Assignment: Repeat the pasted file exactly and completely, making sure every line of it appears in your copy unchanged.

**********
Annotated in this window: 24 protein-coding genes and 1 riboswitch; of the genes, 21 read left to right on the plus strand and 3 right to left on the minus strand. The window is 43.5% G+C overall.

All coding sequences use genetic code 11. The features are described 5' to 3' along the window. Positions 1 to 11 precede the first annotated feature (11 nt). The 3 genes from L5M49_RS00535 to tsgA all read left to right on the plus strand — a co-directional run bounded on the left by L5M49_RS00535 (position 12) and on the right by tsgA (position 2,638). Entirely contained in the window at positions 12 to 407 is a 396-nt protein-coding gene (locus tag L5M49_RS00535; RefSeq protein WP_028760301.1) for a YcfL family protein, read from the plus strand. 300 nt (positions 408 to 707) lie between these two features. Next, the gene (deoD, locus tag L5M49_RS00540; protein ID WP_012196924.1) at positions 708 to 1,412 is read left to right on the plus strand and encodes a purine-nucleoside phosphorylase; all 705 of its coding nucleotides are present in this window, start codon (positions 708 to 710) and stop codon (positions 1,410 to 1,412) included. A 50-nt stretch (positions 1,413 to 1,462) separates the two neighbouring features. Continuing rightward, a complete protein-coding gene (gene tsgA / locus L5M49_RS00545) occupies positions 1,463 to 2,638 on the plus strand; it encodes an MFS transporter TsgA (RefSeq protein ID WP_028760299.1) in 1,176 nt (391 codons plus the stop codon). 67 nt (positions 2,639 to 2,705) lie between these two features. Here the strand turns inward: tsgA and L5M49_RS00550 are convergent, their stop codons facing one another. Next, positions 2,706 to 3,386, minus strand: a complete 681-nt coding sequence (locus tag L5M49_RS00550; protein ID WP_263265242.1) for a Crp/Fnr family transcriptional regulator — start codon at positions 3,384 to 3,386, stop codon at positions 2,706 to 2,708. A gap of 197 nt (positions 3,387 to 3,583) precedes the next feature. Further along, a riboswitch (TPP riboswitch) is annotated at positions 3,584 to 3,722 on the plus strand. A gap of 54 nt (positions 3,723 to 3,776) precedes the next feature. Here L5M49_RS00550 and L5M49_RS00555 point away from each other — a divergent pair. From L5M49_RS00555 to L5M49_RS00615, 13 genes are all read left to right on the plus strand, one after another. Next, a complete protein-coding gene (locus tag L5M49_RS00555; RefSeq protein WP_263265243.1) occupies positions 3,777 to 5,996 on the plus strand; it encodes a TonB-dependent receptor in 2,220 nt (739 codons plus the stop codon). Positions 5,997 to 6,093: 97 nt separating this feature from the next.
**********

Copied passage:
Annotated in this window: 24 protein-coding genes and 1 riboswitch; of the genes, 21 read left to right on the plus strand and 3 right to left on the minus strand. The window is 43.5% G+C overall.

All coding sequences use genetic code 11. The features are described 5' to 3' along the window. Positions 1 to 11 precede the first annotated feature (11 nt). The 3 genes from L5M49_RS00535 to tsgA all read left to right on the plus strand — a co-directional run bounded on the left by L5M49_RS00535 (position 12) and on the right by tsgA (position 2,638). Entirely contained in the window at positions 12 to 407 is a 396-nt protein-coding gene (locus tag L5M49_RS00535; RefSeq protein WP_028760301.1) for a YcfL family protein, read from the plus strand. 300 nt (positions 408 to 707) lie between these two features. Next, the gene (deoD, locus tag L5M49_RS00540; protein ID WP_012196924.1) at positions 708 to 1,412 is read left to right on the plus strand and encodes a purine-nucleoside phosphorylase; all 705 of its coding nucleotides are present in this window, start codon (positions 708 to 710) and stop codon (positions 1,410 to 1,412) included. A 50-nt stretch (positions 1,413 to 1,462) separates the two neighbouring features. Continuing rightward, a complete protein-coding gene (gene tsgA / locus L5M49_RS00545) occupies positions 1,463 to 2,638 on the plus strand; it encodes an MFS transporter TsgA (RefSeq protein ID WP_028760299.1) in 1,176 nt (391 codons plus the stop codon). 67 nt (positions 2,639 to 2,705) lie between these two features. Here the strand turns inward: tsgA and L5M49_RS00550 are convergent, their stop codons facing one another. Next, positions 2,706 to 3,386, minus strand: a complete 681-nt coding sequence (locus tag L5M49_RS00550; protein ID WP_263265242.1) for a Crp/Fnr family transcriptional regulator — start codon at positions 3,384 to 3,386, stop codon at positions 2,706 to 2,708. A gap of 197 nt (positions 3,387 to 3,583) precedes the next feature. Further along, a riboswitch (TPP riboswitch) is annotated at positions 3,584 to 3,722 on the plus strand. A gap of 54 nt (positions 3,723 to 3,776) precedes the next feature. Here L5M49_RS00550 and L5M49_RS00555 point away from each other — a divergent pair. From L5M49_RS00555 to L5M49_RS00615, 13 genes are all read left to right on the plus strand, one after another. Next, a complete protein-coding gene (locus tag L5M49_RS00555; RefSeq protein WP_263265243.1) occupies positions 3,777 to 5,996 on the plus strand; it encodes a TonB-dependent receptor in 2,220 nt (739 codons plus the stop codon). Positions 5,997 to 6,093: 97 nt separating this feature from the next.